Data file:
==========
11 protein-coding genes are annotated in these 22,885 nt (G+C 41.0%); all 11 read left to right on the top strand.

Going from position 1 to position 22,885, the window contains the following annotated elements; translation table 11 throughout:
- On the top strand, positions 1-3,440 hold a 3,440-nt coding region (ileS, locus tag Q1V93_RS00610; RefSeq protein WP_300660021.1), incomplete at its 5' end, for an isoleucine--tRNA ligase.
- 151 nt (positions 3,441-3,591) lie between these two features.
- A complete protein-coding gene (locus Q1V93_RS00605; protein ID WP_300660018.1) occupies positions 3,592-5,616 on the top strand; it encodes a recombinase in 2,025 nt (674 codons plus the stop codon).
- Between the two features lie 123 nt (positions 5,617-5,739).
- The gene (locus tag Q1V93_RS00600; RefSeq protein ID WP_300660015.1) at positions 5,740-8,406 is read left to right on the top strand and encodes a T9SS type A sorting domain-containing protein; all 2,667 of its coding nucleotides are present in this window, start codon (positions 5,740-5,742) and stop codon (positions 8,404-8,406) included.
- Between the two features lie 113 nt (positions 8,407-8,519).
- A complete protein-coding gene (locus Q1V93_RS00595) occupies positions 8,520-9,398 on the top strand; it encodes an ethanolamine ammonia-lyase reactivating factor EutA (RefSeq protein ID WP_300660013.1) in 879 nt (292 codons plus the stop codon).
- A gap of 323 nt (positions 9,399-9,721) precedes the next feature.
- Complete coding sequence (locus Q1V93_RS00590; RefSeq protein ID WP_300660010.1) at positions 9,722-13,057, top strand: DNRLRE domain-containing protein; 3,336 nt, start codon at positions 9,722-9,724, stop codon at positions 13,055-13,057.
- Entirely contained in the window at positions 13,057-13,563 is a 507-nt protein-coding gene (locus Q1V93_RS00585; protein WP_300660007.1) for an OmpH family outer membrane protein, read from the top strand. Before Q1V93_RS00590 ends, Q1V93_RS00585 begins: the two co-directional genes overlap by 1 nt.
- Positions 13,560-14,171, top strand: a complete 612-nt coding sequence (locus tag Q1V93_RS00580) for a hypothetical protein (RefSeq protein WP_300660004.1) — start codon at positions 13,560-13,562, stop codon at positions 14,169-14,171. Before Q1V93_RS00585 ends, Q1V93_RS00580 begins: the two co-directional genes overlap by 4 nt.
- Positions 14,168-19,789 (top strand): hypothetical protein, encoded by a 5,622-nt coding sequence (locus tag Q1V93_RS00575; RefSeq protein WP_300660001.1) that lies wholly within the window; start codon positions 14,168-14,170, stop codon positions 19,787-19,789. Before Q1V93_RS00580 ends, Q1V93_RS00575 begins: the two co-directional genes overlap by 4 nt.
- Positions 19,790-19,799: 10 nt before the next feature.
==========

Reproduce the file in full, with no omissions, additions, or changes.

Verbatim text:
11 protein-coding genes are annotated in these 22,885 nt (G+C 41.0%); all 11 read left to right on the top strand.

Going from position 1 to position 22,885, the window contains the following annotated elements; translation table 11 throughout:
- On the top strand, positions 1-3,440 hold a 3,440-nt coding region (ileS, locus tag Q1V93_RS00610; RefSeq protein WP_300660021.1), incomplete at its 5' end, for an isoleucine--tRNA ligase.
- 151 nt (positions 3,441-3,591) lie between these two features.
- A complete protein-coding gene (locus Q1V93_RS00605; protein ID WP_300660018.1) occupies positions 3,592-5,616 on the top strand; it encodes a recombinase in 2,025 nt (674 codons plus the stop codon).
- Between the two features lie 123 nt (positions 5,617-5,739).
- The gene (locus tag Q1V93_RS00600; RefSeq protein ID WP_300660015.1) at positions 5,740-8,406 is read left to right on the top strand and encodes a T9SS type A sorting domain-containing protein; all 2,667 of its coding nucleotides are present in this window, start codon (positions 5,740-5,742) and stop codon (positions 8,404-8,406) included.
- Between the two features lie 113 nt (positions 8,407-8,519).
- A complete protein-coding gene (locus Q1V93_RS00595) occupies positions 8,520-9,398 on the top strand; it encodes an ethanolamine ammonia-lyase reactivating factor EutA (RefSeq protein ID WP_300660013.1) in 879 nt (292 codons plus the stop codon).
- A gap of 323 nt (positions 9,399-9,721) precedes the next feature.
- Complete coding sequence (locus Q1V93_RS00590; RefSeq protein ID WP_300660010.1) at positions 9,722-13,057, top strand: DNRLRE domain-containing protein; 3,336 nt, start codon at positions 9,722-9,724, stop codon at positions 13,055-13,057.
- Entirely contained in the window at positions 13,057-13,563 is a 507-nt protein-coding gene (locus Q1V93_RS00585; protein WP_300660007.1) for an OmpH family outer membrane protein, read from the top strand. Before Q1V93_RS00590 ends, Q1V93_RS00585 begins: the two co-directional genes overlap by 1 nt.
- Positions 13,560-14,171, top strand: a complete 612-nt coding sequence (locus tag Q1V93_RS00580) for a hypothetical protein (RefSeq protein WP_300660004.1) — start codon at positions 13,560-13,562, stop codon at positions 14,169-14,171. Before Q1V93_RS00585 ends, Q1V93_RS00580 begins: the two co-directional genes overlap by 4 nt.
- Positions 14,168-19,789 (top strand): hypothetical protein, encoded by a 5,622-nt coding sequence (locus tag Q1V93_RS00575; RefSeq protein WP_300660001.1) that lies wholly within the window; start codon positions 14,168-14,170, stop codon positions 19,787-19,789. Before Q1V93_RS00580 ends, Q1V93_RS00575 begins: the two co-directional genes overlap by 4 nt.
- Positions 19,790-19,799: 10 nt before the next feature.